Paper crafts are always a blast to do, but heat embossing adds a magic touch. This technique lets you add textured elements to your card stock or paper, using stamps, ink and special powders. (It's all about the melt!) You won't need too many supplies to get started, and the results are gorgeous. Get ready to see just what you can do.
What You Need
- Ink pad
- Embossing powder
- Paper or card stock
- Piece of scrap paper
- Heat gun
Best Inks for Heat Embossing
You need inks that are on the thick and sticky side so the embossing powders can stick to them. You also want inks that dry slowly, so skip the quick-drying ones for this technique. Some to try:
Embossing, Watermark or Resist Ink
You'll see all three names, depending on the company that makes it, but this type of ink is perfect for heat embossing. Tsukineko's Versamark Watermark Ink is super-popular among embossers. The clear kind is the most versatile, but if you want shine, go for tinted and shimmery Dazzle Watermark inks.
These inks are thicker and slower to dry than dye-based inks. They also come in a range of vivid colors so you can create a variety of special effects.
Though distress inks are water-based dyes, they dry more slowly than regular dye-based ink. They give everything a retro weathered look.
Embossing Powders with Power
The beauty of embossing powders is that they melt when you heat them, leaving behind a fabulous textured image. Many people stick to the most common powders: clear, white and black. But if you want to mix it up a little, consider these:
Detail Embossing Powder
The smaller particles work really well with stamps that feature thin fonts or detailed patterns.
Ultra Thick Embossing Powder
This larger particle powder has a super glossy finish. It's great for images with plenty of solid areas.
Glitter Embossing Powder
The best of both worlds: You get all the sparkly goodness of regular glitter without the mess. After the powder melts and cools off, the glitter is permanently embedded.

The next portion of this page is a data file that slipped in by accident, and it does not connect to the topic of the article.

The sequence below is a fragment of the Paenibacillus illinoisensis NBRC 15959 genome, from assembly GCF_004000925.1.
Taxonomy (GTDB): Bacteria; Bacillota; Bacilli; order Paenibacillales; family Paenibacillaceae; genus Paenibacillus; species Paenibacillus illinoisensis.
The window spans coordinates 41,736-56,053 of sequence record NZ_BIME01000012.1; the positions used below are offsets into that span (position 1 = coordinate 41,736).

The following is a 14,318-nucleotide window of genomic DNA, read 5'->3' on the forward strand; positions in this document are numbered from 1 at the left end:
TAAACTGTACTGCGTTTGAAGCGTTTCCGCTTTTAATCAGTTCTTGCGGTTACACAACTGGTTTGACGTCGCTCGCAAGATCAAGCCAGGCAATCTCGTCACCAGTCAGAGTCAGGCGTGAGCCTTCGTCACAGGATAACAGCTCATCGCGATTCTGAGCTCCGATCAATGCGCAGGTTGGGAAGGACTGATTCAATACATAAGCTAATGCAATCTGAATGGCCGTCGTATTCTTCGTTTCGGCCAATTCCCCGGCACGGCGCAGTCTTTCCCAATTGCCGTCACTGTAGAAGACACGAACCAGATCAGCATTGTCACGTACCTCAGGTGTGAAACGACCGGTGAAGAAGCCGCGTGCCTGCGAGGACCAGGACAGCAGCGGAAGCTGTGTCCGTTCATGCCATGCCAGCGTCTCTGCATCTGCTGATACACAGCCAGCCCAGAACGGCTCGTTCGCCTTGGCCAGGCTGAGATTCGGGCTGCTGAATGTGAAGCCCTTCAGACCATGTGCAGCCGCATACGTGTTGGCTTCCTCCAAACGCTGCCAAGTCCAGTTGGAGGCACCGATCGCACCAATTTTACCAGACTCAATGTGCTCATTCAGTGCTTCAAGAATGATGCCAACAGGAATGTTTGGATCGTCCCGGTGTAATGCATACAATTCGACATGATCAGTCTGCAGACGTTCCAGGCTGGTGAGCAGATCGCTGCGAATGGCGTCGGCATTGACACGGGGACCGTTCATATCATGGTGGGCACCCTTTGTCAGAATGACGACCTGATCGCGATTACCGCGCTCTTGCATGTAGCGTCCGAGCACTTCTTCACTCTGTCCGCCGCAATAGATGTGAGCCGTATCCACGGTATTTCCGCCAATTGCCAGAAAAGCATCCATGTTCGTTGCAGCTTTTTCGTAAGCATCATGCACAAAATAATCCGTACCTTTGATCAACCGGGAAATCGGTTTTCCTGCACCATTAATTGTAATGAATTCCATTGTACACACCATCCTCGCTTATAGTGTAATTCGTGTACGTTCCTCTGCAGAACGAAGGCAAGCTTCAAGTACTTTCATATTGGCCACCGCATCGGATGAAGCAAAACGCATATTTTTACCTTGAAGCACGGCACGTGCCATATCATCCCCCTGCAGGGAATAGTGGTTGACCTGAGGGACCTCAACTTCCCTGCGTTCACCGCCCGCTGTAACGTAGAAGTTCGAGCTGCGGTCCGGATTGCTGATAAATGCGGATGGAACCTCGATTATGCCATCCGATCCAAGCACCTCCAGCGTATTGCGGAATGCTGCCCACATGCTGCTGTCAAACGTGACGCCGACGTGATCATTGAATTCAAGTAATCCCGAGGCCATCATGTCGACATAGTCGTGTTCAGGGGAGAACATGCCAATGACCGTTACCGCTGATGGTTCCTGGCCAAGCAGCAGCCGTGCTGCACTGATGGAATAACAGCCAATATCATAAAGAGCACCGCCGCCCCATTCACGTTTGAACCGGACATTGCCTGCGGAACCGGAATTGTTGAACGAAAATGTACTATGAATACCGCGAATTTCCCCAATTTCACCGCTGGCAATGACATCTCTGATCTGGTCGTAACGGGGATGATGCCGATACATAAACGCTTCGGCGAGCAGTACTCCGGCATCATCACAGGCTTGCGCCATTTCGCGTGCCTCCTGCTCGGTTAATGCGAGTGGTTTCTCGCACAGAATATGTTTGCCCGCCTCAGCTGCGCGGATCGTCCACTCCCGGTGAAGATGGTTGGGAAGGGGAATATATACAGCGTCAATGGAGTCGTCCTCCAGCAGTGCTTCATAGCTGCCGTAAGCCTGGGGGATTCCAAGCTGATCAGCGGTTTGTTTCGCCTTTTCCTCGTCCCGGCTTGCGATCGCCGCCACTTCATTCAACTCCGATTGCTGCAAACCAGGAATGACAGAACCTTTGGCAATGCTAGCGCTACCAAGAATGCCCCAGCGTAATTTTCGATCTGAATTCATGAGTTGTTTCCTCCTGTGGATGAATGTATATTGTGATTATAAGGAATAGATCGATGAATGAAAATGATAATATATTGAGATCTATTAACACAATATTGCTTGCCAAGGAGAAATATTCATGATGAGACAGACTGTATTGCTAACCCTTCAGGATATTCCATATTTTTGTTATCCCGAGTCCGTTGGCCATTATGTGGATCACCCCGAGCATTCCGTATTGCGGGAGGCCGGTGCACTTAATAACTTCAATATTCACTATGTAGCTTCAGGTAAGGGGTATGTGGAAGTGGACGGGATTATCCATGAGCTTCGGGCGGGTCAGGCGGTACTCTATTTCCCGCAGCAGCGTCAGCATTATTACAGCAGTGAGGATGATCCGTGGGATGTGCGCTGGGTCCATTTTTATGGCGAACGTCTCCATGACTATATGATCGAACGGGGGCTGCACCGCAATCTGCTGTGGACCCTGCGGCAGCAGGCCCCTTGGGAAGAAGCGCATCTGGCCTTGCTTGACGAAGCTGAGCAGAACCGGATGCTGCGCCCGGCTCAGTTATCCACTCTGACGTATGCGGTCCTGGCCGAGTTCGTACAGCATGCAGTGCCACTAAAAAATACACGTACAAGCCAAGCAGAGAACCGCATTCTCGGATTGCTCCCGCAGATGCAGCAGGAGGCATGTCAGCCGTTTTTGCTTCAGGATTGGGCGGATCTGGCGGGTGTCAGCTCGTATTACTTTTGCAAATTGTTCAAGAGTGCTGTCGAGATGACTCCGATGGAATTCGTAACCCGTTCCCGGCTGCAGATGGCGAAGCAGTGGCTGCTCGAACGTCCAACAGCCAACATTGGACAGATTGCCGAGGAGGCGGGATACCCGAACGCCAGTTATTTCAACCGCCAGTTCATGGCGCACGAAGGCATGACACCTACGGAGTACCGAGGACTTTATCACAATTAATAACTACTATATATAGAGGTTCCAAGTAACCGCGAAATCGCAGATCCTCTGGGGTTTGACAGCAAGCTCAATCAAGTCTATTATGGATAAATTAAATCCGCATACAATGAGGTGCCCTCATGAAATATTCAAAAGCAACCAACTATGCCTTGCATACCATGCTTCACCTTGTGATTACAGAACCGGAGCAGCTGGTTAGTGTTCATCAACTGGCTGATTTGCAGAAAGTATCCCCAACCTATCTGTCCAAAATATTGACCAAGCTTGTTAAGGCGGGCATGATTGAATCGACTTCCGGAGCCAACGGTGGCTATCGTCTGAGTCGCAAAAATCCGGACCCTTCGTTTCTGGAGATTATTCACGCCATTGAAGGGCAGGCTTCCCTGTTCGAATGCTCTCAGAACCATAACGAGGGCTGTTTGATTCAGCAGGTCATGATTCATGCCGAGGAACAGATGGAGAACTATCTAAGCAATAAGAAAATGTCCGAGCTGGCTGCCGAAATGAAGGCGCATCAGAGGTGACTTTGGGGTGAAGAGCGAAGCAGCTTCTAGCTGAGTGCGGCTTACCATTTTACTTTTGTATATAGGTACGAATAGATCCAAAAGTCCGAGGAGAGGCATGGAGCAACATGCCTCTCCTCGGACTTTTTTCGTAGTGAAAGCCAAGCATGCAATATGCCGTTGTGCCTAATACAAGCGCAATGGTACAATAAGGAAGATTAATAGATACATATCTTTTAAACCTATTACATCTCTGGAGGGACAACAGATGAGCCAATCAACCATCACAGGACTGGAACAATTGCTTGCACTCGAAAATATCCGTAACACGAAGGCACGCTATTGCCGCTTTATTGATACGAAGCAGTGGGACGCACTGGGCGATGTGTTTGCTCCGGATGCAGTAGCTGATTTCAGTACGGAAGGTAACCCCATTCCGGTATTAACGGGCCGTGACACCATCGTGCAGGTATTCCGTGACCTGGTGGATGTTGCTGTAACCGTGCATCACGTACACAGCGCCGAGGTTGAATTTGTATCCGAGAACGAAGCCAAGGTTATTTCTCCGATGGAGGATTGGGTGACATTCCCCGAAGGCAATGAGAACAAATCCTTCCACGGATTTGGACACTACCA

Metallic Embossing Powder
Use these powders and your designs will look like they're made of gold, silver, copper or platinum. Fancy!
Opaque Colored Embossing Powder
They come in just about every color as well as neons. Use a single hue or several to create rainbow and ombré effects.
Specialty Embossing Powders
There are glow-in-the-dark embossing powders as well as scented ones. (Whoa!) Opt for these when you want to explore crafts in 4D.
How to Emboss
Now that you've picked your supplies, here's how to make the magic happen.
1. Stamp and Sprinkle
Stamp your image using an embossing-friendly ink, then sprinkle a generous amount of embossing powder over the image so all the inked areas are covered.
2. Clear and Heat
Pour the leftover embossing powder onto the scrap paper. Flip the card stock over and tap it a couple of times to get rid of more excess powder. Funnel the leftover powder back into the container.
Heat the embossing powder with a heating gun until it's completely melted; be careful not to overheat it because it will bubble and evaporate, possibly discoloring the paper.
Other Heat-Embossing Tools
The basics are just fine, but if you want to streamline the heat-embossing process (and protect your fingers from the heat gun) these tools can help.
- Anti-static tools include small, powder-filled sachets and containers with a brush on one end. Brush them over the card stock before you stamp to help prevent stray particles of powder from sticking and muddying up the final, embossed image.
- Glitter trays and coffee filters are great for catching any extra embossing powder that you shake off. Trays have an opening on one end that lets you pour the extra powder back into its container easily. If you don't have a tray already, coffee filters work just as well and are way cheaper.
- Small paintbrushes can be used to remove or loosen stray embossing powder from harder-to-get-areas like the space between words.
- Craft tweezers and heat-resistant surfaces, like the back of an old cookie sheet, help keep your fingers safe as you heat the embossing powder.
- Embossing pens and markers have the same kind of ink as embossing ink pads, but give you more control — and more freedom to create your own images and text.
Once you start playing around with heat embossing, it's easy to become mesmerized (because: magic). Consider yourself warned!